As reported in today’s Guardian and as anticipated, yesterday the Chancellor confirmed that the changes made to off-payroll working in the public sector in April of 2017 would be extended to the private sector. Mercifully, for everyone involved in the hiring of temporary contractors who provide their services via a Personal Services Company (PSC), the Government has listened to calls for the changes to be delayed in order for affected stakeholders to understand how the changes impact their business and the steps they need to take. The rules will now take effect as of April 2020 rather than, as had been feared, April 2019.
What this means in practical terms is that as of April 2020 medium and large businesses (there’s been no definition of a small business yet) engaging with contractors operating via a PSC (otherwise referred to as Limited Company Contractors) will be required to determine if the new IR35 rules apply to each particular assignment. This can be done by reference to HMRC’s much-criticised Check Employment Status for Tax (CEST) tool. HMRC has committed to continue to work with stakeholders to identify improvements to CEST, which has attracted extensive criticism since its introduction in the public sector in 2017, but there are plenty of people concerned about the tool’s ability to give accurate and reliable results.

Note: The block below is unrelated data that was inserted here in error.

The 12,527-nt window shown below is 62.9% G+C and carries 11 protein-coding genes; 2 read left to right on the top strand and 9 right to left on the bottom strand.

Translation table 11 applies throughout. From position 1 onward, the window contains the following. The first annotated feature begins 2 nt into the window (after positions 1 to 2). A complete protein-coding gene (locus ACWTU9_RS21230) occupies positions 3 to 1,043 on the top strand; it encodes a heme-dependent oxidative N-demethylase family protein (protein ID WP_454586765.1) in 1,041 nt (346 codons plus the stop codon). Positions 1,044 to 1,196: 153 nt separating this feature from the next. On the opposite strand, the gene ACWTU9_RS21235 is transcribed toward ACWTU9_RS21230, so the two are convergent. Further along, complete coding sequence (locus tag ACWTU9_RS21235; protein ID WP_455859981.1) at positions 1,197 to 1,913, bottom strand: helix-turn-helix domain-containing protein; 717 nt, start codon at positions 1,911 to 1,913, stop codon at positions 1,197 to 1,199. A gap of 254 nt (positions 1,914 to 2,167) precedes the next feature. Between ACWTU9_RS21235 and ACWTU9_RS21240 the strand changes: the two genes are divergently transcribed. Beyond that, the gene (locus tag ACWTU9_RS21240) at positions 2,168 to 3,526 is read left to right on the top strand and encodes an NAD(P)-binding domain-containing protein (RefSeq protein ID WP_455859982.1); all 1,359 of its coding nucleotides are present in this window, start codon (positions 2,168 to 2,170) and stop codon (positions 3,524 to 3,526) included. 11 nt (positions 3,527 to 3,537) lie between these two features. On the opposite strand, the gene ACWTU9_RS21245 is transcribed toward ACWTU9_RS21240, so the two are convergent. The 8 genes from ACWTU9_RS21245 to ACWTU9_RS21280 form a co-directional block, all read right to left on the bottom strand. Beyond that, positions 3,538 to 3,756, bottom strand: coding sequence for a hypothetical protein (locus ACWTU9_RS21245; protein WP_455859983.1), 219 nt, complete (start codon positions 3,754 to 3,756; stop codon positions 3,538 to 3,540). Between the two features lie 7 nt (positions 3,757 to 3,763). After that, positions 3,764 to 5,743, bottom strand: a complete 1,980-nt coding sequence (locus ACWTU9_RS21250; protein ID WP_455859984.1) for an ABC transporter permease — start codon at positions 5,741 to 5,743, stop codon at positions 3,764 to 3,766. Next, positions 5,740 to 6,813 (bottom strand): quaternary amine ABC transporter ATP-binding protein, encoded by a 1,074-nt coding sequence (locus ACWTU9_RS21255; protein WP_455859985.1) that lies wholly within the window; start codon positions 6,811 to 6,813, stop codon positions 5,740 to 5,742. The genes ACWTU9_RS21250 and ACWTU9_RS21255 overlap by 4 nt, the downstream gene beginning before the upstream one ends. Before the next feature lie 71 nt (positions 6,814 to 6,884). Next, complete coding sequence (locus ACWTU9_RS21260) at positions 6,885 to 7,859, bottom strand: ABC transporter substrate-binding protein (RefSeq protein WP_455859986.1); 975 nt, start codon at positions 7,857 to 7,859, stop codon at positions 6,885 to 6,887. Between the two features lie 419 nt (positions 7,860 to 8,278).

Where it is deemed the rules apply, the entity paying the PSC (effectively Contract Scotland) will be required to deduct income tax, and employee National Insurance Contributions and pay employer’s National Insurance Contributions.
The long and short of that is that where the rules apply one of a few things will potentially happen. The first is that the end-user client will face higher costs as Limited Company Contractors seek to preserve the rates they’ve become accustomed to earning. The second is that Contractors will find themselves making considerably less following deductions of income tax and national insurance at the source. And the third is the messy compromise of a little bit or both where no one ends up getting what they want.
Where it is deemed that the rules don’t apply, everything continues as it was before, so where Contractors are deemed to be genuinely self-employed, these rules do not apply.
Changes to tax law are never all that sexy and rarely grab the headlines but these changes, if implemented in the form currently being proposed, will have a significant impact and we’d advise all our clients and candidates to consider how the changes will affect them. There are still bodies who see these changes as an attack on the self-employed who continue to campaign for a rethink, but having been announced in yesterday’s budget, I think the working assumption has to be that this change will be implemented